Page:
Wolski died weeks after being admitted to the hospital for a COVID-19 infection.
While announcing her death, Wood accused the hospital of "medical murder" for refusing to treat Wolski with ivermectin, a potentially life-saving drug not officially approved by the Centers for Disease Control and Prevention (CDC) and the Food and Drug Administration (FDA). In a follow-up post, Wood also suggested that both the deaths of former Republican presidential candidate Herman Cain and Greenville County Republican Party leader Pressley Stutts were also the result of malpractice.
Cain died of COVID-19 in late July after refusing to wear a mask in public. He learned that he contracted the virus only nine days after attending a Trump rally in Tulsa, Oklahoma. Stutts, on the other hand, died of COVID-19 in August after speaking out against vaccine mandates.
Wood said that Cain, Stutts, and Wolski may all have died as a result of medical malpractice. He also said that he sometimes refers to such malpractices as "murder," to be able to emphasize the "egregious incidents."
He also said that such statements are protected under legal defense known as rhetorical hyperbole, or statements that are exaggerated and oftentimes confrontational to bring home a point.
Wood said, "I certainly do not claim to know ALL things, but I know the law on medical malpractice and the lawful expression of speech under our First Amendment that allows a robust exchange of ideas in our country."
While Wolski was battling the virus, she and several leading QAnon figures called on followers to call the hospital and get Wolski treated with ivermectin, an anti-parasitic treatment that is used in both humans and livestock. (Related: Matrixxx Grooove: Hospitals KILL coronavirus patients by not treating them with ivermectin – Brighteon.TV.)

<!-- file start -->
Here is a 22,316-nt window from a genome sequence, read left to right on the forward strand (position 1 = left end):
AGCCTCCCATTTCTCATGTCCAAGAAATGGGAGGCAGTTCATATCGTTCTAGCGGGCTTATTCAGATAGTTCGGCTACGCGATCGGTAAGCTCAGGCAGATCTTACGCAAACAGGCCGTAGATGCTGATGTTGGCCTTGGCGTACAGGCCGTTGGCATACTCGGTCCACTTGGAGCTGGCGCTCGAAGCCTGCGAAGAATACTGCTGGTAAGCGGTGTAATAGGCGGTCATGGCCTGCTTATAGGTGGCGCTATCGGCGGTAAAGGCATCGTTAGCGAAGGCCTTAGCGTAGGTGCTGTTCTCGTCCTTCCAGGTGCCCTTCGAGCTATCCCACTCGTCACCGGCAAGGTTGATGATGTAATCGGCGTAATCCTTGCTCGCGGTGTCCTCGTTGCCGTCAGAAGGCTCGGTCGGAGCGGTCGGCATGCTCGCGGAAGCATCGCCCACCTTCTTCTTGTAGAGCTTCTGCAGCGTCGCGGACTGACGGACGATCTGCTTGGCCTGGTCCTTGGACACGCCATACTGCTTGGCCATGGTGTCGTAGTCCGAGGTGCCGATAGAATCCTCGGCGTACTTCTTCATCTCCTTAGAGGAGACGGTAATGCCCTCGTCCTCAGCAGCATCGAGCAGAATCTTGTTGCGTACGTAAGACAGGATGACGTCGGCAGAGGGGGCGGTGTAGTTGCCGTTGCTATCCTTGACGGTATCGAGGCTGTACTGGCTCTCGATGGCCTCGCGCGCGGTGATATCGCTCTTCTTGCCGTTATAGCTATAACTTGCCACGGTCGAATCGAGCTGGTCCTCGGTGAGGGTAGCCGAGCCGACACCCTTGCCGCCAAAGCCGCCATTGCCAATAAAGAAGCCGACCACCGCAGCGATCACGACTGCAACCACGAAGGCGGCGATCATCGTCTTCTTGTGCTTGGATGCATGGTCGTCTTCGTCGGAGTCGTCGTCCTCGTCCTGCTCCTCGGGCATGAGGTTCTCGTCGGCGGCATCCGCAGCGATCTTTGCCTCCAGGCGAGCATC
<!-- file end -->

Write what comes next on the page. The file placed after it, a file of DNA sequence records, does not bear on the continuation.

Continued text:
With over 800,000 followers on Telegram, Wood urged his followers to call the hospital to demand that they treat Wolski with ivermectin only hours before his death. The campaign led to the hospital receiving hundreds of calls for QAnon supporters, some of whom threatened the use of violence.
A video posted by Wood showed him demanding Wolski's release over the phone with a person holding her medical power of attorney.
"There’s an ambulance waiting for her outside; there’s a medical doctor waiting for her to treat her. If you do not release her, you’re going to be guilty of murder. Do you understand what murder is?" he asked.
Wolski died in the early hours of September 13 after being hospitalized for over a week with COVID-19.
Wolski was well-known for her political activism and initially gained attention in 2016 by standing on a pedestrian bridge over the Kennedy Expressway while showing her support for presidential candidate Bernie Sanders.
However, she switched her allegiance to the QAnon movement, with her Telegram channel showing disdain for masking, vaccines, and other mainstream approaches to treating or avoiding COVID-19.
Like hydroxychloroquine, ivermectin is now gaining traction in circles like that of Wood's and Wolksi's as a cure for COVID-19, however, after saying that she was refused this medication, her friends urged supporters to protest outside the hospital, with Wood encouraging people to call facilities and demand physicians to agree to her request for ivermectin.
Following her death, an American flag was draped over the bridge she used to frequent. There were also balloons and bouquets of flowers on the site. A blue wristband that said "stormisuponus" was also left on the bridge as a reference to QAnon.
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